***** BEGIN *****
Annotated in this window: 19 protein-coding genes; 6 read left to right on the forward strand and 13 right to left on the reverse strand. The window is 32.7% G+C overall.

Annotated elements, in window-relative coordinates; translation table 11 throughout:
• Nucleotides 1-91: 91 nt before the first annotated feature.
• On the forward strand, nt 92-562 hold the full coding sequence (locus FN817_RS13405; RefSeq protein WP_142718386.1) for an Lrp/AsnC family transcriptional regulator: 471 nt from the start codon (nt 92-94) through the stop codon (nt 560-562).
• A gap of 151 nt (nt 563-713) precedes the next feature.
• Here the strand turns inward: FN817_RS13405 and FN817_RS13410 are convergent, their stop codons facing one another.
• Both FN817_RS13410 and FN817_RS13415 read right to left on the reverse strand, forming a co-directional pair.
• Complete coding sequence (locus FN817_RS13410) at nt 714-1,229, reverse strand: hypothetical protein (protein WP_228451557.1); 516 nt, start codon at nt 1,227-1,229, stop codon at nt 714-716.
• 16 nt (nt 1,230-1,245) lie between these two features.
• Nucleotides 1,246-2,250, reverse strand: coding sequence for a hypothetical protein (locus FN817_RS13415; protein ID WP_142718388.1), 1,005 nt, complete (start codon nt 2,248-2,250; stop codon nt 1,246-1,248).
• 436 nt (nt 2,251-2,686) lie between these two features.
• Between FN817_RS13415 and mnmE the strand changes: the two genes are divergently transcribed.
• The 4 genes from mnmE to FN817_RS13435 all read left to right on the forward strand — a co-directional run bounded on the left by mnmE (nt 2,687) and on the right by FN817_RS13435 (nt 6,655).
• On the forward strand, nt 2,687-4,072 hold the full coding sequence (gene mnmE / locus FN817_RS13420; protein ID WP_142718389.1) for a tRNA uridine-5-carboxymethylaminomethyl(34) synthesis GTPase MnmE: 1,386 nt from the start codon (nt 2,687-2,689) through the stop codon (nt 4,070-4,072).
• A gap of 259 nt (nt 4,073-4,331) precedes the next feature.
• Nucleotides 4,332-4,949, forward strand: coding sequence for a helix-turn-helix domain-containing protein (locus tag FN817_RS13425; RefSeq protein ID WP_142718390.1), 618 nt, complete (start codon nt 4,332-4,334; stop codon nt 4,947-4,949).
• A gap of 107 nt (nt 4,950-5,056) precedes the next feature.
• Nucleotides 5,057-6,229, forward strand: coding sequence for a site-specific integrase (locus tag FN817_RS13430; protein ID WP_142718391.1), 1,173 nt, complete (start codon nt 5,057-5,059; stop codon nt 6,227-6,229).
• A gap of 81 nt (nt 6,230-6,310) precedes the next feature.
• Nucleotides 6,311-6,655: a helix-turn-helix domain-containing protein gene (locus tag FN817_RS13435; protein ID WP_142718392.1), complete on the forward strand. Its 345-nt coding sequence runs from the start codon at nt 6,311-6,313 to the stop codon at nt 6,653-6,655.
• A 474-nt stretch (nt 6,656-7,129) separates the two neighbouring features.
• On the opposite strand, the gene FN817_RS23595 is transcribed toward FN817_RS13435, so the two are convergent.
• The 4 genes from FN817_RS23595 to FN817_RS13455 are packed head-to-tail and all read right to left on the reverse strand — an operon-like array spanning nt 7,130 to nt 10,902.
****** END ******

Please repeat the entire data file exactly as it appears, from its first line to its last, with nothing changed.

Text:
Annotated in this window: 19 protein-coding genes; 6 read left to right on the forward strand and 13 right to left on the reverse strand. The window is 32.7% G+C overall.

Annotated elements, in window-relative coordinates; translation table 11 throughout:
• Nucleotides 1-91: 91 nt before the first annotated feature.
• On the forward strand, nt 92-562 hold the full coding sequence (locus FN817_RS13405; RefSeq protein WP_142718386.1) for an Lrp/AsnC family transcriptional regulator: 471 nt from the start codon (nt 92-94) through the stop codon (nt 560-562).
• A gap of 151 nt (nt 563-713) precedes the next feature.
• Here the strand turns inward: FN817_RS13405 and FN817_RS13410 are convergent, their stop codons facing one another.
• Both FN817_RS13410 and FN817_RS13415 read right to left on the reverse strand, forming a co-directional pair.
• Complete coding sequence (locus FN817_RS13410) at nt 714-1,229, reverse strand: hypothetical protein (protein WP_228451557.1); 516 nt, start codon at nt 1,227-1,229, stop codon at nt 714-716.
• 16 nt (nt 1,230-1,245) lie between these two features.
• Nucleotides 1,246-2,250, reverse strand: coding sequence for a hypothetical protein (locus FN817_RS13415; protein ID WP_142718388.1), 1,005 nt, complete (start codon nt 2,248-2,250; stop codon nt 1,246-1,248).
• 436 nt (nt 2,251-2,686) lie between these two features.
• Between FN817_RS13415 and mnmE the strand changes: the two genes are divergently transcribed.
• The 4 genes from mnmE to FN817_RS13435 all read left to right on the forward strand — a co-directional run bounded on the left by mnmE (nt 2,687) and on the right by FN817_RS13435 (nt 6,655).
• On the forward strand, nt 2,687-4,072 hold the full coding sequence (gene mnmE / locus FN817_RS13420; protein ID WP_142718389.1) for a tRNA uridine-5-carboxymethylaminomethyl(34) synthesis GTPase MnmE: 1,386 nt from the start codon (nt 2,687-2,689) through the stop codon (nt 4,070-4,072).
• A gap of 259 nt (nt 4,073-4,331) precedes the next feature.
• Nucleotides 4,332-4,949, forward strand: coding sequence for a helix-turn-helix domain-containing protein (locus tag FN817_RS13425; RefSeq protein ID WP_142718390.1), 618 nt, complete (start codon nt 4,332-4,334; stop codon nt 4,947-4,949).
• A gap of 107 nt (nt 4,950-5,056) precedes the next feature.
• Nucleotides 5,057-6,229, forward strand: coding sequence for a site-specific integrase (locus tag FN817_RS13430; protein ID WP_142718391.1), 1,173 nt, complete (start codon nt 5,057-5,059; stop codon nt 6,227-6,229).
• A gap of 81 nt (nt 6,230-6,310) precedes the next feature.
• Nucleotides 6,311-6,655: a helix-turn-helix domain-containing protein gene (locus tag FN817_RS13435; protein ID WP_142718392.1), complete on the forward strand. Its 345-nt coding sequence runs from the start codon at nt 6,311-6,313 to the stop codon at nt 6,653-6,655.
• A 474-nt stretch (nt 6,656-7,129) separates the two neighbouring features.
• On the opposite strand, the gene FN817_RS23595 is transcribed toward FN817_RS13435, so the two are convergent.
• The 4 genes from FN817_RS23595 to FN817_RS13455 are packed head-to-tail and all read right to left on the reverse strand — an operon-like array spanning nt 7,130 to nt 10,902.